Hosting a webinar is one of those experiences that can be nerve wracking for solopreneurs, but it can also pay off greatly for your business. If you don’t know where to start with how to run webinars, continue reading for some tips on how to engage your audience and host a successful webinar.
Today I held my first LinkedIn Live.
I’d been wanting to for a while, but they’re allowing it by invite only and I didn’t realize until a few weeks ago I was “approved”.
I’ve also been getting a lot of inquiries around how to bring devs from Ukraine/surrounding countries to Canada given the situation there right now, so it seemed like the perfect opportunity to run a “webinar” on how to bring devs into Canada.
Why Host a Live Webinar?
If you’ve never run a webinar before and you’re a solopreneur, you’re probably missing an opportunity to bring in more business. These online events are a great way to build trust with many people at one time and promote a product/service.
I’ve done dozens of webinars over the years – to businesses who need immigration help, aspiring immigrants who want to come to Canada, and even a few business webinars to solopreneurs about lessons I’ve learned along my journey (these are more rare and on request, but I really enjoy them). Through these experiences, I’ve found that knowing how to run webinars isn’t as daunting as some people might think.
Russell Brunson – founder at Clickfunnels – always preaches that the best business model in the world is to pick a product/service, run a webinar every week for 1 year educating your target market and pitching your product/service, and you’ll change your life.
I haven’t done a webinar per week for a year, and you also should take his advice with a slight grain of salt because his software facilitates building funnels like that… but I believe him 100%.
Hosting a Webinar on LinkedIn
Anyway, it was far from my first live webinar, but first time doing it on LinkedIn. Most webinar platforms are similar, but was happy to see an average of 15-20 live viewers for the whole session with minimal advertising (I posted twice about it and that was it).
It also stays online as a video to hopefully get more views after the fact, and I’ll also download it/upload it to YouTube for more reach.
Anyway, if you’re looking to grow a business of almost any kind, I highly recommend webinars.
They’re relatively low time commitment and highly personal. Plus, once you do them one time, it becomes way easier and quicker to do them again.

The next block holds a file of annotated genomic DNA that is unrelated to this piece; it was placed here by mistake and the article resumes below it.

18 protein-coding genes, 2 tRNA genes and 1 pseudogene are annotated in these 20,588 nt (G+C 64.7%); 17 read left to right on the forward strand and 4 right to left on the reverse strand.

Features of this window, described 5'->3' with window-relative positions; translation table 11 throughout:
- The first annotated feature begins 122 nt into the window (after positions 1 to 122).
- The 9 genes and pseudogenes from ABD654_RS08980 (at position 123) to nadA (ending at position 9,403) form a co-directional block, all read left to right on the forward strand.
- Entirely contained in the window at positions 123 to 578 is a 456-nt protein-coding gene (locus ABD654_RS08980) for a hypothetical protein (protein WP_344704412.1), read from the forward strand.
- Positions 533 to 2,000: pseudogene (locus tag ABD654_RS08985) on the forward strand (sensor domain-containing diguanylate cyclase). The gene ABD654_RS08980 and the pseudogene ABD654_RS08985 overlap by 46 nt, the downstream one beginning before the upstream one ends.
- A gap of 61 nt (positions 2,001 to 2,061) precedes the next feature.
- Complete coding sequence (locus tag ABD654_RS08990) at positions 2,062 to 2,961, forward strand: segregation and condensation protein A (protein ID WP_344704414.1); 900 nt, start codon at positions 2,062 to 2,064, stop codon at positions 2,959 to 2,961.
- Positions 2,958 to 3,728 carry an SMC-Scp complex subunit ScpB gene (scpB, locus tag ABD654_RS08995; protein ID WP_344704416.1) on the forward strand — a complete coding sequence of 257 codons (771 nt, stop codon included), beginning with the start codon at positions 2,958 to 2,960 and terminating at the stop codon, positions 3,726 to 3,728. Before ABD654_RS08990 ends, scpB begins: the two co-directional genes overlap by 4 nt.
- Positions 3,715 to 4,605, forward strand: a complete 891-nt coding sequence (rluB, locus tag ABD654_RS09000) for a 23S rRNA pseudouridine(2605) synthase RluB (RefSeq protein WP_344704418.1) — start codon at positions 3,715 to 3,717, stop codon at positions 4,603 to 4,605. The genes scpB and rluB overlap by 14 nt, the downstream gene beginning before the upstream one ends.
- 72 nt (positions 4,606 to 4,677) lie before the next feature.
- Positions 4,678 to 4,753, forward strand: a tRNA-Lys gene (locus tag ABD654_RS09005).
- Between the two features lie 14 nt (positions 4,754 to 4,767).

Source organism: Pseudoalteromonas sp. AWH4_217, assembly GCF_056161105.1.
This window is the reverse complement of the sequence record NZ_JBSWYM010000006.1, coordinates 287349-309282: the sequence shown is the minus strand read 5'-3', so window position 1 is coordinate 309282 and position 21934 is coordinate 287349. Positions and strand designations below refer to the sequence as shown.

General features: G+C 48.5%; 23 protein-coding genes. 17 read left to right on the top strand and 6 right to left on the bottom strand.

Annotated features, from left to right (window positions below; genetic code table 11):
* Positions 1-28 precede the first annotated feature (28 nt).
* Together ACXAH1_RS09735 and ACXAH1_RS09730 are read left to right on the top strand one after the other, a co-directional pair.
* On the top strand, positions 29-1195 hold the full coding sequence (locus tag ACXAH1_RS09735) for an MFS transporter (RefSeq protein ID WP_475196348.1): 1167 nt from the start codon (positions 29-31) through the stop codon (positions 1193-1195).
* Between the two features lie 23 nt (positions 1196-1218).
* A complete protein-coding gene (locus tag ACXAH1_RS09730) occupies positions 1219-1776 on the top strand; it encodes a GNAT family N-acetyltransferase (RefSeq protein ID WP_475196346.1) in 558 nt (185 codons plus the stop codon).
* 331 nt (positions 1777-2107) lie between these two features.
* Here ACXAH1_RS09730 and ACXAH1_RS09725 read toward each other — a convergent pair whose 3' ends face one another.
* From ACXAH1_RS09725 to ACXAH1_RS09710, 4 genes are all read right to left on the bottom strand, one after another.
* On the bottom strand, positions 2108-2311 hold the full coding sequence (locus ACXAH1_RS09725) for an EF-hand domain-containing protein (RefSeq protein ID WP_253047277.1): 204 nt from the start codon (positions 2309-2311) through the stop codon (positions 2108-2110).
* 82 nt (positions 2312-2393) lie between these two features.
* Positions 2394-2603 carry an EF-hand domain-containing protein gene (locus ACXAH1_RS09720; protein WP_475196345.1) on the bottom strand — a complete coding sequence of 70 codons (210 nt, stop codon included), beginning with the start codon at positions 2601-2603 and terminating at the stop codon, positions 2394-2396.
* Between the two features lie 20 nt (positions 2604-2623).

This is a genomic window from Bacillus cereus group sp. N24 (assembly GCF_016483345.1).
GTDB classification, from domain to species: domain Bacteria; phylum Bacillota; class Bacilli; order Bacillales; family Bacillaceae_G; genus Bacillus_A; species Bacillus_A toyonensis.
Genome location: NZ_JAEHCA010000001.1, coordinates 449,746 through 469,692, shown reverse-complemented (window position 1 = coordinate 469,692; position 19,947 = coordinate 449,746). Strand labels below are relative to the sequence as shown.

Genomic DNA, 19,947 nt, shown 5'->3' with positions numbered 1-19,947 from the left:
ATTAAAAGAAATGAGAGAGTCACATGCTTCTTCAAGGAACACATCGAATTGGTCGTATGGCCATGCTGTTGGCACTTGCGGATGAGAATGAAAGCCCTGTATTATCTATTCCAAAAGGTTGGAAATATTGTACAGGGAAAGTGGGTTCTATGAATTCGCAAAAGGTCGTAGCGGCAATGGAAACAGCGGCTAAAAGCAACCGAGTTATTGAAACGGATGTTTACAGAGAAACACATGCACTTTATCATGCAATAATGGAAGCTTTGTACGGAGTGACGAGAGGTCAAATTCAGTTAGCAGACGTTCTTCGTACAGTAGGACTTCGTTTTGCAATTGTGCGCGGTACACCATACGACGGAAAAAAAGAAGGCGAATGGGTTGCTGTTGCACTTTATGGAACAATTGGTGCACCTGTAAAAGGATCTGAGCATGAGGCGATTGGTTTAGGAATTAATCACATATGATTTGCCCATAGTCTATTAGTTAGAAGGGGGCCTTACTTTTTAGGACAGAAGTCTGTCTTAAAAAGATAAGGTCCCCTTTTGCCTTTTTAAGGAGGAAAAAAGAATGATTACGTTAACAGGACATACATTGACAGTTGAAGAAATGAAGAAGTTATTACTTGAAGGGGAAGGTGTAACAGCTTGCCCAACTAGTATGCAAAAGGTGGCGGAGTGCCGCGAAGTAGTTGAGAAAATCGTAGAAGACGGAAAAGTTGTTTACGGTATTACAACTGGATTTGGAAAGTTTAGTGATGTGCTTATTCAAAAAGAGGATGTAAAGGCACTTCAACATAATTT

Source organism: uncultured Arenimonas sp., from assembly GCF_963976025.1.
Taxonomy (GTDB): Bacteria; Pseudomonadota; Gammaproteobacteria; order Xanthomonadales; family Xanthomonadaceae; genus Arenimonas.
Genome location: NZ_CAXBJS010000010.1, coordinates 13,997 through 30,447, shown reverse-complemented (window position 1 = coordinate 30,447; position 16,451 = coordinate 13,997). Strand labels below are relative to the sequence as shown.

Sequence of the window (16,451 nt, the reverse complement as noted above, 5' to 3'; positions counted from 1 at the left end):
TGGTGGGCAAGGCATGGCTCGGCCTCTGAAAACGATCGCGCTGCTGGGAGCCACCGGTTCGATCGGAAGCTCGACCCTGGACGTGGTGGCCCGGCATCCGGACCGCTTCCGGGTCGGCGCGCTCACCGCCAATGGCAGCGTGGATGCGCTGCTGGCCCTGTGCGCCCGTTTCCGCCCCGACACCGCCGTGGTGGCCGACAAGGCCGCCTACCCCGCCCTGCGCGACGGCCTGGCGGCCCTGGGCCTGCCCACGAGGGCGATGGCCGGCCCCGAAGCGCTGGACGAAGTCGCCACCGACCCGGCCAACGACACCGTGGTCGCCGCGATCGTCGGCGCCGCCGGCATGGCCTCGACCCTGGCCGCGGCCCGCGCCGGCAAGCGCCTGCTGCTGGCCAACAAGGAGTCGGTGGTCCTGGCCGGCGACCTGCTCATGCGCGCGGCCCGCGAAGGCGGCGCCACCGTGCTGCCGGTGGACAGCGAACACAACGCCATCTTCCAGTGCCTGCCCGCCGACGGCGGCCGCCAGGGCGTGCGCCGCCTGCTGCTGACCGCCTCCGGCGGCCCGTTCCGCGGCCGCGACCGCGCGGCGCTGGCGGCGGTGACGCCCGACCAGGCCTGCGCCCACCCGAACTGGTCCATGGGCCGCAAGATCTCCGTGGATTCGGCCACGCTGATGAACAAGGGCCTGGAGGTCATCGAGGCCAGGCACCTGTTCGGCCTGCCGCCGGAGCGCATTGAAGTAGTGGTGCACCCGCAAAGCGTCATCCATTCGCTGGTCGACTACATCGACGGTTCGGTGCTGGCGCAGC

How to Run Webinars as a Solopreneur:
Pick a great topic that people are interested in. Then, give it a catchy title to immediately engage your audience.
Make a good enough deck/presentation materials. They don’t have to be works-of-art – in fact you’d probably be surprised at how low-quality my decks are. They don’t look that pretty, but they do have a good title, flow well, and present the topic in a clean way.
Bonus: your deck shouldn’t have sentences or (God forbid…) paragraphs. It should be bullets with talking points. You shouldn’t be reading anything off slides, you should be using slides to guide your talking.
Promote your webinar really well. This will differ depending on the topic, audience, etc., but spend more time promoting it than preparing it. If no one/not many people show up, it won’t matter if the slides look 4% prettier. More attendees means more feedback and more potential clients/sales.
Keep it short and to the point (I am for 15-20 minutes plus a Q&A session). People are busy and have short attention spans, so make sure to actually give value and don’t waste peoples time. A good practice is a quick agenda/intro, 3 major talking points/lessons, a summary and then conclusion/CTA/live Q&A. There are exceptions depending on the topic, but general guidelines here.
Always have a CTA – call to action – at the end. If you’re teaching people about how to do something, mention your services/company at the end and how you can help them with this problem or opportunity you’ve been talking about. Don’t be overly salesy but make sure there’s a next step people can take!
Run it many times. Your first version will be okay, and over time you’ll get better at it and also can amend the content and presentation as you get feedback from viewers. You should also do a dry run or two before you go live to ensure that you have the material down.
Anyway, I could go on and on about webinars, but here’s the one reason they’re worth doing – it’s a really scaleable way to provide a lot of great value to people while building that personal relationship with them.
Have a great day, make sure to sign up for my daily email update for solopreneurs and keep grinding,